Pioneered in the early 20th Century at Harvard University, the case method has become the favoured teaching tool of most of the world's leading business schools.
What students say
"The invaluable part is eliciting the emotion that goes hand in hand with a difficult decision, given a host of uncertainties and competing issues. It really becomes fun, seeing how we handle that 'no mans land' where you get to see how different people approach a given situation."
Steven Fouskarinis, IESE Global Executive MBA participant
"Cases are an incredible way to gain experience and see different approaches to solve specific situations. It enriches oneself with real life situations."
Xavier Cornella, IESE Global Executive MBA participant
What your colleagues say
"Cases allow students a wonderful opportunity to apply what they think they know to the management challenges, issues and opportunities that are portrayed in the case."
Jim Erskine, Richard Ivey School of Business
"Discussions I have had in class around some cases have been truly eye-opening for both the participants and me. They have also led us to understand that everything is not black and white and some people soon discover how quickly they can end up in ethically challenged positions."
Daniel Muzyka, Sauder School of Business, University of British Columbia
"Management education is not just about theory, it's also about practice. The case method allows the teacher to bring a slice of life, a snapshot of reality, into the classroom setting. Real life may not fit nicely in to an over simplified framework or a neat and elegant theory. Cases help students discover reality in its full complexity which in itself is an energising experience."
Kamran Kashani, IMD
"The key thing that makes cases so effective in management education is their ability to engage people. In a learning experience it's very much about engagement, as the saying goes, tell me and I'll forget, teach me and I'll remember, involve me and I'll learn. Teaching with cases is very rewarding because you are part of a learning experience which is really enriching."
Martin Kupp, ESMT
What business schools say
Darden Business School
A distinctive element of the Darden academic experience is the case method of instruction. In contrast to a lecture-based approach to education, Darden class time is spent discussing cases about actual business problems and potential solutions. Under the skillful direction of a faculty member, students strengthen their communication and leadership skills by learning to make difficult decisions with limited information and significant uncertainty — critical skills for any current or future business leader. By actively defending their positions, students have a safe environment in which to learn to persuade and inspire others, to reconcile differing viewpoints and to prioritize objectives and capitalize on opportunities. Read more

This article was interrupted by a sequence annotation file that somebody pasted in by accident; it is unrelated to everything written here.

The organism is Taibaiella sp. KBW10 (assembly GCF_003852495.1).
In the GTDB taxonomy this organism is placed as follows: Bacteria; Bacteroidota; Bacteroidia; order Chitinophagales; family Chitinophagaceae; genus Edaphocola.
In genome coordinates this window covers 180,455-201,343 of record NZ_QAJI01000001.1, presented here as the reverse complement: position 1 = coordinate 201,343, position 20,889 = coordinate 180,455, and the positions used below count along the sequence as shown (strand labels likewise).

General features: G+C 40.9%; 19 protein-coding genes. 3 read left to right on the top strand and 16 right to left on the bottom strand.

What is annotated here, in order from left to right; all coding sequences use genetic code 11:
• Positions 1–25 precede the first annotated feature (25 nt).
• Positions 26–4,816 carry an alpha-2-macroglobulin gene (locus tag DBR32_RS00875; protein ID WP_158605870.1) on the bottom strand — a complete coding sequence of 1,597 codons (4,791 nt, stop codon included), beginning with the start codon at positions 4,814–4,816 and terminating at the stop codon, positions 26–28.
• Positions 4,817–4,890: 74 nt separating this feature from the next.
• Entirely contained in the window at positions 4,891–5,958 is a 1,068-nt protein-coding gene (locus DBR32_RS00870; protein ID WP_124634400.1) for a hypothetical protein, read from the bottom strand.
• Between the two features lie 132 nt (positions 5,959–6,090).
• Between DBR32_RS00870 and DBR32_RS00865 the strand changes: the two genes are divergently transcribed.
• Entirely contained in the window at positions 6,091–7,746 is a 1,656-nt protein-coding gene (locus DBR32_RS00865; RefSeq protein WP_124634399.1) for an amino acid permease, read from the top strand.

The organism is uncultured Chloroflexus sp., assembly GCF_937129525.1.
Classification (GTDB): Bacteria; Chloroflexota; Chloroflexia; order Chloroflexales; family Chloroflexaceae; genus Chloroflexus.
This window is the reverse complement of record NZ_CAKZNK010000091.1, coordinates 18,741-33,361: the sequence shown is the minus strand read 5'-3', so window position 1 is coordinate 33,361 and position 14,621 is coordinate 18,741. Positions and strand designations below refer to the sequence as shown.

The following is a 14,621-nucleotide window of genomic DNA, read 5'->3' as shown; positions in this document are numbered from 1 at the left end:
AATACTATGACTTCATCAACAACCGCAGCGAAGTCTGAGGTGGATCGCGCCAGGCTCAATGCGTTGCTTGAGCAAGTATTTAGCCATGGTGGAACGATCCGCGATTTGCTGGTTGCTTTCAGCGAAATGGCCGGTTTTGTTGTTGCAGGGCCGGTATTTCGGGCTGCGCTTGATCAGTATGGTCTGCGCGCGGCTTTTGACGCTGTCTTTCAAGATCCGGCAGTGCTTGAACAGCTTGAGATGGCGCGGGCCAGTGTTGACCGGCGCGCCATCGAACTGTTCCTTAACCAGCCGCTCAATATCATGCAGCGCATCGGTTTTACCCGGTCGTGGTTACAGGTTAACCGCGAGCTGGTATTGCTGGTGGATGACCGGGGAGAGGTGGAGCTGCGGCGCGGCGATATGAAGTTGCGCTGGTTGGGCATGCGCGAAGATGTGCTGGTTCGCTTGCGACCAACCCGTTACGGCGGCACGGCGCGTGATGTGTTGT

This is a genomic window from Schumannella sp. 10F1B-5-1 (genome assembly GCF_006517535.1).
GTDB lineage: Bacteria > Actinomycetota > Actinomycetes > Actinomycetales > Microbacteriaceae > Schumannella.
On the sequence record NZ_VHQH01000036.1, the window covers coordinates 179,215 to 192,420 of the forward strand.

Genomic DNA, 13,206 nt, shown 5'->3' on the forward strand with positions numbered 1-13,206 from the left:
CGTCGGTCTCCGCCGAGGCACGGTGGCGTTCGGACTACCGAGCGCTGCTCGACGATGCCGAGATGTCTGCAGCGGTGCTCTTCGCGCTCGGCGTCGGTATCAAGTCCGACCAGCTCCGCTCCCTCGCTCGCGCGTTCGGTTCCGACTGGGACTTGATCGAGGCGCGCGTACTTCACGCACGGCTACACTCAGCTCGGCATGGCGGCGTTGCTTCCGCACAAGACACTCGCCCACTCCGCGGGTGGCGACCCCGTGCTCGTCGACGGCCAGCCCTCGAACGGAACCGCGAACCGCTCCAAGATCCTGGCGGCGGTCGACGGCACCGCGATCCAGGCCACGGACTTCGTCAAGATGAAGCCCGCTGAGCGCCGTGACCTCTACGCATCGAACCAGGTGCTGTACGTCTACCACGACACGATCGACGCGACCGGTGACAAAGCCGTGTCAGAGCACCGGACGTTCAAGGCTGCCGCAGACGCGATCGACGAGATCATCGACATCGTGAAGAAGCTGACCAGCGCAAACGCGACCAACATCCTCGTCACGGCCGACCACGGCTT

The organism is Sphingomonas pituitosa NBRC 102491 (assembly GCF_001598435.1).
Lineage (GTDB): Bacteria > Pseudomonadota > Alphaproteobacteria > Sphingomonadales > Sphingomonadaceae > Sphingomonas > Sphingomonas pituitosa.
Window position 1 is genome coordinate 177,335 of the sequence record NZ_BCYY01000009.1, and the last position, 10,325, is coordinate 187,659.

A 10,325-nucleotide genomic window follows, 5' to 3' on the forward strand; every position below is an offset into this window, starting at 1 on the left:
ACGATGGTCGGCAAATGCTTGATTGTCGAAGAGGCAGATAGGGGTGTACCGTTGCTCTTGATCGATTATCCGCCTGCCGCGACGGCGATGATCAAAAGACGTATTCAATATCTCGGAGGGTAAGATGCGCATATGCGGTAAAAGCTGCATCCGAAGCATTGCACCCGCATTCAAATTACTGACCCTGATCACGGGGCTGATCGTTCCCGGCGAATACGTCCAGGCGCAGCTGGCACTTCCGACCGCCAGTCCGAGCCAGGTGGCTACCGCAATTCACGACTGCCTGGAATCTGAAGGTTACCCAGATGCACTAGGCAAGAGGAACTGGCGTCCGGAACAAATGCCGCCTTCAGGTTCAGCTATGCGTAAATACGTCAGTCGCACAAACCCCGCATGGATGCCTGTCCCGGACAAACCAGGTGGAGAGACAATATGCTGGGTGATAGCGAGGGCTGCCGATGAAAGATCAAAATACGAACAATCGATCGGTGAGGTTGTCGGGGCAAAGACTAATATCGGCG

IESE Business School
The highly dynamic and practical case study method is the main methodological tool used in IESE programs. Through the use of research-based business cases, students and faculty engage in a process of analysis and in-depth discussion of the real-life challenges faced by companies worldwide. Read more
The case method describes real management issues in real companies. Cases are used as a basis for class discussion and give participants the opportunity to take on the roles of key players in actual business situations. Read more
INSEAD believes that the case method offers the most effective way to provide lessons in leadership. In the classroom, the case method challenges students to use problem-solving, decision-making skills just as they would in the workplace. The approach fosters teamwork, individual reflection and active participation. Read more
Harvard Business School
There’s only one way to learn the demanding art of leadership – and that’s by leading. That’s why a Harvard Business School education has been, and continues to be, rooted in the practical lessons of the case method. By engaging students in business conflicts developed from real events, cases immerse students in the challenges they are expected to face. Challenges that require thoughtful analyses with limited or even insufficient information. That require effective responses within ambiguous circumstances or complex economic and political contexts. That, most of all, demand decisive action that must be articulated – and even defended – among other talented, ambitious individuals. Read more
Richard Ivey School of Business
Since Ivey’s inception in 1922, the case study method has been the keystone of the school’s approach to learning. The case method is active learning by doing. Each case provides the student with an opportunity to stand in the shoes of the decision-maker, analyzing the business issue presented, making judgments and determining a course of action. Read more